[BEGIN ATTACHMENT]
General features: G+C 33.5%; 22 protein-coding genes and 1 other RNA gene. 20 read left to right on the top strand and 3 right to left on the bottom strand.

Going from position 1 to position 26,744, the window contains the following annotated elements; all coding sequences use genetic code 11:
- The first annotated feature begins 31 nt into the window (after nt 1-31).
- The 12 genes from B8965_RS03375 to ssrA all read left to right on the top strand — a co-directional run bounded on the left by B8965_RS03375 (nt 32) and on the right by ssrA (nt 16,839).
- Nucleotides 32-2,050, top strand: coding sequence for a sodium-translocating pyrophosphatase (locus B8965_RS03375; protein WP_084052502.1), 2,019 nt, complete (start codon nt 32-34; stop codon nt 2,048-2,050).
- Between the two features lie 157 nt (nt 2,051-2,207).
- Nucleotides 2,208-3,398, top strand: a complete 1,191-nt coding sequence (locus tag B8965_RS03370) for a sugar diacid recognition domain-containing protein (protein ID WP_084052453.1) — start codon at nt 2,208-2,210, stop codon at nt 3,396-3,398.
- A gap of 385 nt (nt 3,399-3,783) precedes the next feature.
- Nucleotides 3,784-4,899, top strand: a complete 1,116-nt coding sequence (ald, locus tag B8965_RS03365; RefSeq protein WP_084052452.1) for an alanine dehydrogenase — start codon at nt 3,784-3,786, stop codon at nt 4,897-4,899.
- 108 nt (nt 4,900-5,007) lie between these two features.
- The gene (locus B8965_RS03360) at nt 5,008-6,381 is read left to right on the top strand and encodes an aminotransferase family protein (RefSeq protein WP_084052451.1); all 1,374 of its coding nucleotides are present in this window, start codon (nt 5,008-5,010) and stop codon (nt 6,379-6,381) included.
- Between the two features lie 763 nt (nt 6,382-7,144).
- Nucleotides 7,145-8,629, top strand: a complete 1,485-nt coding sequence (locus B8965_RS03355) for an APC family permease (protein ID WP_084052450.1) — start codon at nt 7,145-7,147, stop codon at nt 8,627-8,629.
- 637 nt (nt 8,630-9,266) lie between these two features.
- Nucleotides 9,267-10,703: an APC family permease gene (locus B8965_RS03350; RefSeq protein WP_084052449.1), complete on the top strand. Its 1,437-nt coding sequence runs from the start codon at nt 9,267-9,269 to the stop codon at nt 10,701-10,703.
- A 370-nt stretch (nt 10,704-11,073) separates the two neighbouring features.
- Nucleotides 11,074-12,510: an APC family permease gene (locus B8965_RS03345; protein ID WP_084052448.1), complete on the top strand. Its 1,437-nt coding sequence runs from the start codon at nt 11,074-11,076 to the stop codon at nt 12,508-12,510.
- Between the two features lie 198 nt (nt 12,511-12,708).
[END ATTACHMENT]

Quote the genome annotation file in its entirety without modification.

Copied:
General features: G+C 33.5%; 22 protein-coding genes and 1 other RNA gene. 20 read left to right on the top strand and 3 right to left on the bottom strand.

Going from position 1 to position 26,744, the window contains the following annotated elements; all coding sequences use genetic code 11:
- The first annotated feature begins 31 nt into the window (after nt 1-31).
- The 12 genes from B8965_RS03375 to ssrA all read left to right on the top strand — a co-directional run bounded on the left by B8965_RS03375 (nt 32) and on the right by ssrA (nt 16,839).
- Nucleotides 32-2,050, top strand: coding sequence for a sodium-translocating pyrophosphatase (locus B8965_RS03375; protein WP_084052502.1), 2,019 nt, complete (start codon nt 32-34; stop codon nt 2,048-2,050).
- Between the two features lie 157 nt (nt 2,051-2,207).
- Nucleotides 2,208-3,398, top strand: a complete 1,191-nt coding sequence (locus tag B8965_RS03370) for a sugar diacid recognition domain-containing protein (protein ID WP_084052453.1) — start codon at nt 2,208-2,210, stop codon at nt 3,396-3,398.
- A gap of 385 nt (nt 3,399-3,783) precedes the next feature.
- Nucleotides 3,784-4,899, top strand: a complete 1,116-nt coding sequence (ald, locus tag B8965_RS03365; RefSeq protein WP_084052452.1) for an alanine dehydrogenase — start codon at nt 3,784-3,786, stop codon at nt 4,897-4,899.
- 108 nt (nt 4,900-5,007) lie between these two features.
- The gene (locus B8965_RS03360) at nt 5,008-6,381 is read left to right on the top strand and encodes an aminotransferase family protein (RefSeq protein WP_084052451.1); all 1,374 of its coding nucleotides are present in this window, start codon (nt 5,008-5,010) and stop codon (nt 6,379-6,381) included.
- Between the two features lie 763 nt (nt 6,382-7,144).
- Nucleotides 7,145-8,629, top strand: a complete 1,485-nt coding sequence (locus B8965_RS03355) for an APC family permease (protein ID WP_084052450.1) — start codon at nt 7,145-7,147, stop codon at nt 8,627-8,629.
- 637 nt (nt 8,630-9,266) lie between these two features.
- Nucleotides 9,267-10,703: an APC family permease gene (locus B8965_RS03350; RefSeq protein WP_084052449.1), complete on the top strand. Its 1,437-nt coding sequence runs from the start codon at nt 9,267-9,269 to the stop codon at nt 10,701-10,703.
- A 370-nt stretch (nt 10,704-11,073) separates the two neighbouring features.
- Nucleotides 11,074-12,510: an APC family permease gene (locus B8965_RS03345; protein ID WP_084052448.1), complete on the top strand. Its 1,437-nt coding sequence runs from the start codon at nt 11,074-11,076 to the stop codon at nt 12,508-12,510.
- Between the two features lie 198 nt (nt 12,511-12,708).